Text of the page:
The End of White Christian America
Robert P. Jones


Ten Reasons We’re Wrong About the World
and Why Things are Better Than You Think
by Hans Rosling


Faith After Doubt
Why your Beliefs Stopped Working 
And What To Do About it
Brian D. McLaren


Fault Lines
The Social Justice Movement 
and Evangelicalism’s 
Looming Catastrophe
by Voddie T. Baucham Jr.


From Stressed to Centered 
A Practical Guide to A 
Healthier and Happier You
by Dana Gionta and Dan Guerra


God’s Hand on America:
Divine Providence in the Modern Era
by Michael Medved


The Great Spiritual Migration 
How the World’s Largest Religion
is Seeking a Better Way
to be Christian
by Brian D. McLaren


The Greatest Prayer
Rediscovering the Revolutionary Message
by John Dominic Crossan


The Green Good News
Christ’s Path to Sustainable and Joyful Life
by T. Wilson Dickinson


Gullah Geechee Heritage in the Golden Isles
by Amy Lotson Roberts & Patrick J. Holladay


A Brief History of Christianity in Asia:
Beginnings, Endings, and Reflections
by R. LaMon Brown and Michael D. Crane


Is God Colour Blind?
by Anthony Reddie


The Invention of Wings
Sue Monk Kidd


Israel Matters:
Why Christians Must Think Differently
about the People and the Land
by Gerald R. McDermott


The Hidden Wound
by Wendell Berry


Jesus Loves Obamacare
by Barbara Young


John Prine
One Song at a Time
by Bruce Rits Gilbert


Just Mercy: Story of
Justice and Redemption 

by Bryan Stevenson


The Last Leonardo
The Secret Lives of the World’s
Most Expensive Painting

by Ben Lewis


Let Us Dream
The Path to a Better Future
Pope Francis


Lift Up Thy Voice:
The Grimke Family’s Journey From 
Slaveholders to civil Rights Leaders
Mark Perry


The Narrative of the Life of
Frederick Douglas, an American Slave 

by Frederick Douglass


Paul: A Biography 
by N. T. Wright


Piety and Power: Mike Pence
and the Taking of the White House
Tom LoBianco


 That All Shall Be Saved: 
Heaven, Hell and Universal Salvation 
by David Hart Bentley


This Precarious Moment 
by James Garlow, David Barton


Raising Boys Who Respect Girls 
by Dave Willis


Resilient Faith:
How the Early Christian “Third Way”
Changed the World

by Gerald L. Sittser


Riding the Wind of God:
A Personal History of the 
Youth Revival Movement
by Bruce McIver


Robert E. Lee and Me
A Southerner’s Reckoning
with the Myth of the Lost Cause
By Ty Seidule


A Scandalous Providence:
The Jesus Story of the Compassion of God
by E. Frank Tupper


Songs of America: Patriotism, Protest,
and the Music that Made a Nation

by Jon Meacham and Tim McGraw


The Spiritual Danger of Donald Trump 
edited by Ronald Sider


The Sum of Us
What Racism costs Everyone and 
How We Can Prosper Together
by Heather McGhee


The 21: A Journey 
into the Land of the Coptic Martyrs
by Martin Moseback


Truth Over Fear:
Combating the Lies about Islam 

by Charles Kimball


Uncle Tom’s Cabin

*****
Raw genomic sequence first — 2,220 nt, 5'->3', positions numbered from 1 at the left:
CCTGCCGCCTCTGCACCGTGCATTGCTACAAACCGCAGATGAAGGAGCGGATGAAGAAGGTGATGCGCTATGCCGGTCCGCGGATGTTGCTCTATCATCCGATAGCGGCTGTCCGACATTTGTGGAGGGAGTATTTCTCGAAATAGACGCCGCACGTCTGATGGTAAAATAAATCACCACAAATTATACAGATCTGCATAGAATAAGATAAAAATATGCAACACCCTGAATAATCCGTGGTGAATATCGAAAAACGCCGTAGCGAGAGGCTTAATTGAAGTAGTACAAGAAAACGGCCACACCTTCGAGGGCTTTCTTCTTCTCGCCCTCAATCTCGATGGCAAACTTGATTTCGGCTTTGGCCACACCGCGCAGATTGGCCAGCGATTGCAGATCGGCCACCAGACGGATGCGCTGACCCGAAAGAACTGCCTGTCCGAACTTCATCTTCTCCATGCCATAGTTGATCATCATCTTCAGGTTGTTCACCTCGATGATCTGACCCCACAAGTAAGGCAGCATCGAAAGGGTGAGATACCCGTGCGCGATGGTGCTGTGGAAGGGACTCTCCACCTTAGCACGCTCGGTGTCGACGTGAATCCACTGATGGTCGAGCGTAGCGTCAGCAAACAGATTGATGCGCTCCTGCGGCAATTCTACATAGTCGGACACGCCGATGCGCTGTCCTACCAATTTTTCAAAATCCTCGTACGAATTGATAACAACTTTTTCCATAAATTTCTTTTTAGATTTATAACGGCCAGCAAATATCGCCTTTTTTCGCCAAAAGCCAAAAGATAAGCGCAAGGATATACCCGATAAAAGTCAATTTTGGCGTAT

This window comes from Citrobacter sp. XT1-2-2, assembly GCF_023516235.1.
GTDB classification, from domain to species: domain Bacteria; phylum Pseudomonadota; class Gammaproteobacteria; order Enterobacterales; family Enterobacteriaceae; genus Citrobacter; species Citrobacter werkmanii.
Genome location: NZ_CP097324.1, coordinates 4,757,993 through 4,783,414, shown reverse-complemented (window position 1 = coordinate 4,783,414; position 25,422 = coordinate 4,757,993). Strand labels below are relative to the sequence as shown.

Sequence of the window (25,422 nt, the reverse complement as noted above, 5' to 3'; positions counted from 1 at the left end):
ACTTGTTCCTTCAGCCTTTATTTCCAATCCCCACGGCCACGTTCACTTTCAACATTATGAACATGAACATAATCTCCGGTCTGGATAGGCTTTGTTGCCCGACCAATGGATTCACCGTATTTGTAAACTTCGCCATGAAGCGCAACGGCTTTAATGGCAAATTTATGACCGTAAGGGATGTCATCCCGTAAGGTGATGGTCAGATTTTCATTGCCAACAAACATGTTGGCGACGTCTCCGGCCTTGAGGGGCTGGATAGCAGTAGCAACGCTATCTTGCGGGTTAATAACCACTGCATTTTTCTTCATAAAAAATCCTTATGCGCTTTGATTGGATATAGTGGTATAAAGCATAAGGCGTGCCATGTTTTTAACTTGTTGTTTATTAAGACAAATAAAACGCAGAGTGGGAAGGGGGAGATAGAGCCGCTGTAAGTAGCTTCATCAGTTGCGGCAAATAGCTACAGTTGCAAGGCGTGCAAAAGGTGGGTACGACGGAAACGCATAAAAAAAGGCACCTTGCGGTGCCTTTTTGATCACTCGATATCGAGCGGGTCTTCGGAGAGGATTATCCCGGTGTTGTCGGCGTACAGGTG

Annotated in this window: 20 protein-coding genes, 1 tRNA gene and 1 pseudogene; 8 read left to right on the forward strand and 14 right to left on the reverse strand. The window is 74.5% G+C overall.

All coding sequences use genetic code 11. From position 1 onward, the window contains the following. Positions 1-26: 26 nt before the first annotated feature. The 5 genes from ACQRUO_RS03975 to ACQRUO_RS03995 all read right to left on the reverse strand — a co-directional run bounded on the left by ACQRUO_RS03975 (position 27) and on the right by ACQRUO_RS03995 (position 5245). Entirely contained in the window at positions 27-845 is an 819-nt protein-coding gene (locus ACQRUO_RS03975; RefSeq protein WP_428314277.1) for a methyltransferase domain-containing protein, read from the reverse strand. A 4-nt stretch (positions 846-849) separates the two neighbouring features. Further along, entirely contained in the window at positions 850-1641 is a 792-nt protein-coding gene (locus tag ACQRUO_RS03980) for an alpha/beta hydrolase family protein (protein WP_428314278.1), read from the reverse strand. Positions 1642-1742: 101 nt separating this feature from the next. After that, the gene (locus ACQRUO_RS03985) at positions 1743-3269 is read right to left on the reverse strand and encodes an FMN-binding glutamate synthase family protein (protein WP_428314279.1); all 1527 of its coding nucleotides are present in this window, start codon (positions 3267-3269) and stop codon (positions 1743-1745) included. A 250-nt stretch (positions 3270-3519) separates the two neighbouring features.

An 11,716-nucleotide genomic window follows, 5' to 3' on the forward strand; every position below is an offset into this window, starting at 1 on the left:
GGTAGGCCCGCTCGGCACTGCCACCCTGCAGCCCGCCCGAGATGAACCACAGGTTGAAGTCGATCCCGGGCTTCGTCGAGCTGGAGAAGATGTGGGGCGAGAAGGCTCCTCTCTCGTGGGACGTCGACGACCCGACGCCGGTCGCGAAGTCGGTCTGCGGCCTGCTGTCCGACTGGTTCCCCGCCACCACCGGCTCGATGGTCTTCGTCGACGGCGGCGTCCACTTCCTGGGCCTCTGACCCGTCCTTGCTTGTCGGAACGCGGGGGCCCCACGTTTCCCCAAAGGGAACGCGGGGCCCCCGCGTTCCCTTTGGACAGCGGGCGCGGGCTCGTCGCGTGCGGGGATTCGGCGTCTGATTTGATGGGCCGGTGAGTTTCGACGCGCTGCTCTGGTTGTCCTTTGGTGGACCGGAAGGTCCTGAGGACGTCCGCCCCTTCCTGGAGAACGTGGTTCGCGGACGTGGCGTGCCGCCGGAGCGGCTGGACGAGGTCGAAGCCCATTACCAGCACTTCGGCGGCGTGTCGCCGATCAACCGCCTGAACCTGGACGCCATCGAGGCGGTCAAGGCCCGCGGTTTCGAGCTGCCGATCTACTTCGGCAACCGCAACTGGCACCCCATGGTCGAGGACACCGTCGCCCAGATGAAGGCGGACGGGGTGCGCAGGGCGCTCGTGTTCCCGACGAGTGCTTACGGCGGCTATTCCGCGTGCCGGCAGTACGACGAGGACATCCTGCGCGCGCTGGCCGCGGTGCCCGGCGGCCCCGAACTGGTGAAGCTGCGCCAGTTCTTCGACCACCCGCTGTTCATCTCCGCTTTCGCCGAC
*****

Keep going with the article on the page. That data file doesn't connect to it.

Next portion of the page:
by Harriet Beecher Stowe


The Universal Christ 
Richard Rohr


A Warning 
by Anonymous


Where Do We Go From Here?
edited by Kevin Slime


White Too Long:
The Legacy of White Supremacy 
in American Christianity
by Robert P. Jones


Who Lynched Willie Earle?
Preaching to Confront Racism
by Will Willimon


Witnessing Whiteness:
Confronting White Supremacy 
in the American Church
by Kristopher Norris

Books By
Dr. Dwight A. Moody

Here are four books written by Dr. Dwight A. Moody, provided here (or in the near future) in both text and audio format. All are in various stages of production for this web site. Feel free to provide comment on these books using the response form at the bottom of each page.




Free and Faithful: Christian Discipleship in the 21st Century

This was a series of sermons preached by Dr. Moody at Third Baptist Church of Owensboro, Kentucky. It is inspired by (and follows the format of) the influential book by Buddy Shurden, Four Fragile Freedoms.  The text here includes an epilogue written in 2018 that offers reflections on the book, 20 years after its publication. It is also the intent of Dr. Moody to provide an audio version of this book; to date, only the Preface and Introduction are available.





On the Other Side of Oddville: Stories of Religion and Everyday Life
For a number of years, Dr. Moody wrote and published in public newspapers around the country a weekly column on Religion and American Life (something he continues to do through this Meetinghouse initiative). This book collects 105 of these 700-word essays. You may purchase a sign copy of this book–$20 inclusive of shipping; simply request it through the Response Form at the bottom of each page of the website. (This text is in production.)




Its’s About Time: A Memoir of Ministry at Georgetown College
From 1997 to 2008, Dr. Moody served as dean of the chapel and professor of religion at Georgetown College in Kentucky. This is the narrative essay that forms the core of this book. Upon leaving the school to launch the Academy of Preachers, he produced this self-published book. The book also included sermons, prayers, letters, essays, and memos; it can be ordered through Amazon. (This text is in production.)



Nine Marks of a Good Sermon
During Dr. Moody’s tenure at Georgetown College, he taught a course in “Communication for Ministry” (and popularly called “Preaching). This material was developed during that ministry and continued during his years as founder and first president of the Academy of Preachers. It is published here without the illustrative sermons included in the book.